Thank You!

Thank You!

As I write this, at 8am on the morning of my birthday, I’ve already received numerous texts from people, tweets, linkedIn messages and facebook wall comments wishing me many happy returns. I’m actually quite overwhelmed by it. Thank you so much everyone. Many of the people on the social networks didn’t even know me a few years ago and they’ve taken the time to stop by and wish me the best – this is one of the reasons I love this medium – the ability to build relationships :)

Without wanting to get too nauseous I thought rather than a ‘list of things to do’ or a ‘top ways to….’ blog, I’d simply write about the things I’m grateful for, something I think everyone should do once in a while. It’s a positive thing to do, so even if you don’t publish it like I have, maybe do this for yourself in private – it might help put things in perspective.

Health – Another year passes and I’m in good health which has to be up there as one of the most important things to be grateful for. I’ve joined the gym this year and intend to work on this part of my life even more in 2011. Fit body, fit mind after all.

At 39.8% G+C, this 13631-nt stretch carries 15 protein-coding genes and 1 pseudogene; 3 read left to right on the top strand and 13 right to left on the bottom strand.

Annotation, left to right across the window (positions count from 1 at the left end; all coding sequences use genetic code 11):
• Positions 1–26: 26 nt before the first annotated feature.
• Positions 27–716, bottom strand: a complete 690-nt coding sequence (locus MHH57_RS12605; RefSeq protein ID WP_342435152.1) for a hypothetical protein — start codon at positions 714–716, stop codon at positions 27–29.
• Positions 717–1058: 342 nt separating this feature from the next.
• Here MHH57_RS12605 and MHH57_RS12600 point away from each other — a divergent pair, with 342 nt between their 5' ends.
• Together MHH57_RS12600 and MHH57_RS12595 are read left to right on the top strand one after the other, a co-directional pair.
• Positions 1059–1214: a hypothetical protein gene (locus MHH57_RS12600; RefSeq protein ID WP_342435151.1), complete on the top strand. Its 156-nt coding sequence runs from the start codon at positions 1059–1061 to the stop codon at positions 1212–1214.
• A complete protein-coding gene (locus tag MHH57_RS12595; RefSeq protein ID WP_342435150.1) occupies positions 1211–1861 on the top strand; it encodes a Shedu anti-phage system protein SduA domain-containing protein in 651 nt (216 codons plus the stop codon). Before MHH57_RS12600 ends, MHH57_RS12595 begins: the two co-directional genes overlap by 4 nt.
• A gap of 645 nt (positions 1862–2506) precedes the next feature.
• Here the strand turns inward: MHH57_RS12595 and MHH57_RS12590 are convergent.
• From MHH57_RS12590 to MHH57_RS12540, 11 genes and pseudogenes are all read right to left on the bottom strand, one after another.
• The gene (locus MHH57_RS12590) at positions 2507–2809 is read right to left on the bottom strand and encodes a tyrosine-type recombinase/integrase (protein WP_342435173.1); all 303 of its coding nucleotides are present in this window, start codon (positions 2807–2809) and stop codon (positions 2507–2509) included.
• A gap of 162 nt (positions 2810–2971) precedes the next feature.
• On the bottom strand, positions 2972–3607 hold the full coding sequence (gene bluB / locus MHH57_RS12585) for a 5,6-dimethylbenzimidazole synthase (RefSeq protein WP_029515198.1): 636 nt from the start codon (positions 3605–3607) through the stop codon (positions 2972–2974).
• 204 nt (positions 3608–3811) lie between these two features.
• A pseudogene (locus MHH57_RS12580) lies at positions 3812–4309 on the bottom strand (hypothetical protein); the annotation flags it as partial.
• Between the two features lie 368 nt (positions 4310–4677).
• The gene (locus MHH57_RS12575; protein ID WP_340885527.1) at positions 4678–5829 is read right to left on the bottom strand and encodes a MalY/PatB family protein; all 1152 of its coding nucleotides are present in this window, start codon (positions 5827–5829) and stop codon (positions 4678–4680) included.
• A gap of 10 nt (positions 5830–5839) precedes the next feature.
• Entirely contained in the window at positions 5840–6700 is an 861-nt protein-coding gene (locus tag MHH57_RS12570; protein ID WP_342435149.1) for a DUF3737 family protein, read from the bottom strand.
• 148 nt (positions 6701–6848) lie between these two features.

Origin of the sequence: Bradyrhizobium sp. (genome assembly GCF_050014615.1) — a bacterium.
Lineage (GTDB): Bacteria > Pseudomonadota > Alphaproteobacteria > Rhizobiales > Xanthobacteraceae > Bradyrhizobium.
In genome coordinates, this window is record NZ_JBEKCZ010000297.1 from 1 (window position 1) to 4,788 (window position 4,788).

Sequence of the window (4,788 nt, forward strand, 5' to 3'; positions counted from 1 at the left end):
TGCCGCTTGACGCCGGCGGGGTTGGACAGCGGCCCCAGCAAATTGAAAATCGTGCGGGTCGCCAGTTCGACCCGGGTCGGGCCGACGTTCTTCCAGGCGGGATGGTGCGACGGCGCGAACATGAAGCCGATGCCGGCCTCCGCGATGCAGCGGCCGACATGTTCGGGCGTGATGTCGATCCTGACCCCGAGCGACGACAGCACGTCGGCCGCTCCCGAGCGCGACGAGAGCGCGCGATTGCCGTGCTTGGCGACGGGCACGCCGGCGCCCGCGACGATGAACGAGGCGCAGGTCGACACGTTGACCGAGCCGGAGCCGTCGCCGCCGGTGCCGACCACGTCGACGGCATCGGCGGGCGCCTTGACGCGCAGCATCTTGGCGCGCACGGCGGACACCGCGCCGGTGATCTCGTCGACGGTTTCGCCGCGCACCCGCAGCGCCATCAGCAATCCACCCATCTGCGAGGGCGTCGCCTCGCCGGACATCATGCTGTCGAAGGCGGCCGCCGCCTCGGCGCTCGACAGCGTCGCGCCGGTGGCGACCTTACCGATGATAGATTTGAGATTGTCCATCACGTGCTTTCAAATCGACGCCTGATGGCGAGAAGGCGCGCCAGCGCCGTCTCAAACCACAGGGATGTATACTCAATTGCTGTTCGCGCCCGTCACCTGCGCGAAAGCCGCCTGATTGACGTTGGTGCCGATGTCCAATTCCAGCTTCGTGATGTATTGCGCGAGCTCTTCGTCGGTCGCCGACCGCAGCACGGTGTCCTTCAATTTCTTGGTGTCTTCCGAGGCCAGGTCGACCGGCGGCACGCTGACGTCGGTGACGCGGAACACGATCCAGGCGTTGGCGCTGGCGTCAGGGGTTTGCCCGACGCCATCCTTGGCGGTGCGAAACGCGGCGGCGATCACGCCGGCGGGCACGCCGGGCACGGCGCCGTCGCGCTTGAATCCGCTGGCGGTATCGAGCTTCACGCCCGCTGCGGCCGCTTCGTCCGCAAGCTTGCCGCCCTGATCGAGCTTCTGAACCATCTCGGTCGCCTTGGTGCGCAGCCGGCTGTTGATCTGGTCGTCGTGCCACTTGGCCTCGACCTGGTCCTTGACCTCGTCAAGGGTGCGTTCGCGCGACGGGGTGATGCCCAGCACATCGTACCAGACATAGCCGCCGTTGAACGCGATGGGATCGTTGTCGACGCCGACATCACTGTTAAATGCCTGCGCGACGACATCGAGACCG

Family – I’m incredibly grateful for having a supportive family. My parents are always behind everything I do and while they are not necessarily in my life everyday, they have a huge bearing on where I’ve come from and where I’m going. A special mention here goes to my brother and his partner who had my niece, Tilly, last year – the most beautiful baby I’ve ever seen and someone that has made me think much more about work/life balance.

Friends – My friends and partner are unbelievable. A close nit group, spanning the country & lots more abroad. Intelligent, enthusiastic, gregarious people who I owe an awful lot of why I am ‘me’ too. People I can turn to in time of need and most importantly, people that I know will keep me smiling and laughing all day long.

The Optix Team – No one has had it easy over the last couple of years, business in general for the country has been tougher than it’s been in a very long time so I’m thankful and grateful for my business and my team – without whom, it wouldn’t be possible.

You – Finally I’d like to thank you. For reading this, for sharing it with friends, for commenting and spreading it. It makes it worthwhile.

You can put your sick buckets away now guys, normal service will resume next post. Just thought this might be a nice little break from the norm. :)

Now Your Thoughts